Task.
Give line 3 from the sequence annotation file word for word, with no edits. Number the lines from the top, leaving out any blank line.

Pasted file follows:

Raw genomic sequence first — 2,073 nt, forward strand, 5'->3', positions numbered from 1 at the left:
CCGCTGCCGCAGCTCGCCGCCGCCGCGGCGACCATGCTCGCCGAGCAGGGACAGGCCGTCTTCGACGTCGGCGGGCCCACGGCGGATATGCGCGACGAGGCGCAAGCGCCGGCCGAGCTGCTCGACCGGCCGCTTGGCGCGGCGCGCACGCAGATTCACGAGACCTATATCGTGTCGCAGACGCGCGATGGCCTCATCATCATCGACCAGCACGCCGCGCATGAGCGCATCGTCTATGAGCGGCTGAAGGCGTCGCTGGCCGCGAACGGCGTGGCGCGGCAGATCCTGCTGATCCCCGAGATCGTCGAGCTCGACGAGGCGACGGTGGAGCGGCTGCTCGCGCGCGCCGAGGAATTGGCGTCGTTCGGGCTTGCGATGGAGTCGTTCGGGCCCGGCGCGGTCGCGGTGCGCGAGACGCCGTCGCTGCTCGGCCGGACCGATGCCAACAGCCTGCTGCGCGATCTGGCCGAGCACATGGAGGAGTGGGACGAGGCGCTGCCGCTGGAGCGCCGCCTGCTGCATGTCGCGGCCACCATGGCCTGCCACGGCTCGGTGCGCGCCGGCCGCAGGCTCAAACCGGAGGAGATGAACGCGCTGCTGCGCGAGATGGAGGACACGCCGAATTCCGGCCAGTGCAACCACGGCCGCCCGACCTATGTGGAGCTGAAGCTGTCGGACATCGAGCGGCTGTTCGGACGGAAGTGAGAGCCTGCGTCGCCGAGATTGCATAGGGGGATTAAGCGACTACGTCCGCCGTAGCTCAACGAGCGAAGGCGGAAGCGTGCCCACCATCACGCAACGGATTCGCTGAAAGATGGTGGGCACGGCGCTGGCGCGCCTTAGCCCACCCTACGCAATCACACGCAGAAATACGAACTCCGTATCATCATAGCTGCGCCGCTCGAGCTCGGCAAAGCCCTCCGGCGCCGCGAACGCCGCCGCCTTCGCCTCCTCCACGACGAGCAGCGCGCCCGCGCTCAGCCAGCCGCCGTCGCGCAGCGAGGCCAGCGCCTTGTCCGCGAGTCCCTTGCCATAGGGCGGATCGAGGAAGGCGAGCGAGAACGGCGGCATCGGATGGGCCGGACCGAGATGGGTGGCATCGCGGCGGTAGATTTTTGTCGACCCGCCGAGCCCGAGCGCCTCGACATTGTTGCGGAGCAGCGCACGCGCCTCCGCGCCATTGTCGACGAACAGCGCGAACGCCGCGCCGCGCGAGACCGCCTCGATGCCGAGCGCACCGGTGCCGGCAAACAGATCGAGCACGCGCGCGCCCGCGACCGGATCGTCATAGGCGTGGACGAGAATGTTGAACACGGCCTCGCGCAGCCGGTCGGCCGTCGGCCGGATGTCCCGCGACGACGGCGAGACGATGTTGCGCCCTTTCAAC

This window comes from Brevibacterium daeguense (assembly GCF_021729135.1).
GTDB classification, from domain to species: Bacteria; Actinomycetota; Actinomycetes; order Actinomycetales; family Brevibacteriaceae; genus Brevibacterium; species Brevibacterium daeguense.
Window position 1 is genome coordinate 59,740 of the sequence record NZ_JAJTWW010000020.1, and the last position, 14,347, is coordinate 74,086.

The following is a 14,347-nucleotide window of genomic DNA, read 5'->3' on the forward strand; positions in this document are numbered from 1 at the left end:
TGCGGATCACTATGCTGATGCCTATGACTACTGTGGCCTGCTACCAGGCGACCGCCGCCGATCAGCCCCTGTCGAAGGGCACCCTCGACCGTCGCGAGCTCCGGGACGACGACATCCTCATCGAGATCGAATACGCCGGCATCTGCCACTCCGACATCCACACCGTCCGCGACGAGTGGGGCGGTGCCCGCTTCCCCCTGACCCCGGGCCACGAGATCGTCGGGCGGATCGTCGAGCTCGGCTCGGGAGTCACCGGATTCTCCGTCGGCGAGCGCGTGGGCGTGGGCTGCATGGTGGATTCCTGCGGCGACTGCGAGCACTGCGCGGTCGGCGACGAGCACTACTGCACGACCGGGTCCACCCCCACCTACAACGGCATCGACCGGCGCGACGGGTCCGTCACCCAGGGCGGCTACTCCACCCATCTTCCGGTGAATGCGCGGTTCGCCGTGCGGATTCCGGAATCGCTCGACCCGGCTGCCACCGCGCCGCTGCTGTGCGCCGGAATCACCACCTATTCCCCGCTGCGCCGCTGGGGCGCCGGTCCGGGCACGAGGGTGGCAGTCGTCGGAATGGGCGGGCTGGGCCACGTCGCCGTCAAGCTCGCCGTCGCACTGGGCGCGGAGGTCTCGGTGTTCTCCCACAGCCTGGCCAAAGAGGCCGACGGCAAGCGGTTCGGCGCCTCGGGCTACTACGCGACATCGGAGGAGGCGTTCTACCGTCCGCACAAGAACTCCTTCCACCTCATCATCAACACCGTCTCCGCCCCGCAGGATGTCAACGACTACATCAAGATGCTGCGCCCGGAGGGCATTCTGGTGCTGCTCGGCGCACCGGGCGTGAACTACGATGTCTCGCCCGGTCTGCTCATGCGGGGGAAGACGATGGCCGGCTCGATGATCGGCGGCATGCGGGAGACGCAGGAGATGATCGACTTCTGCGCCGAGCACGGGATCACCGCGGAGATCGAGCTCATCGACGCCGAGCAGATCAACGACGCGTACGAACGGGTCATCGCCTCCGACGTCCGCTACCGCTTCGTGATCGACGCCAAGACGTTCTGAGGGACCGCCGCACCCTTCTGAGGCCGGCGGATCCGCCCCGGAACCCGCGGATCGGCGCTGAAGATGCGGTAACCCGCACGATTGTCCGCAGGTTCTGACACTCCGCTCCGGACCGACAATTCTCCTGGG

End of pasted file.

This window comes from Brevibacterium daeguense (assembly GCF_021729135.1).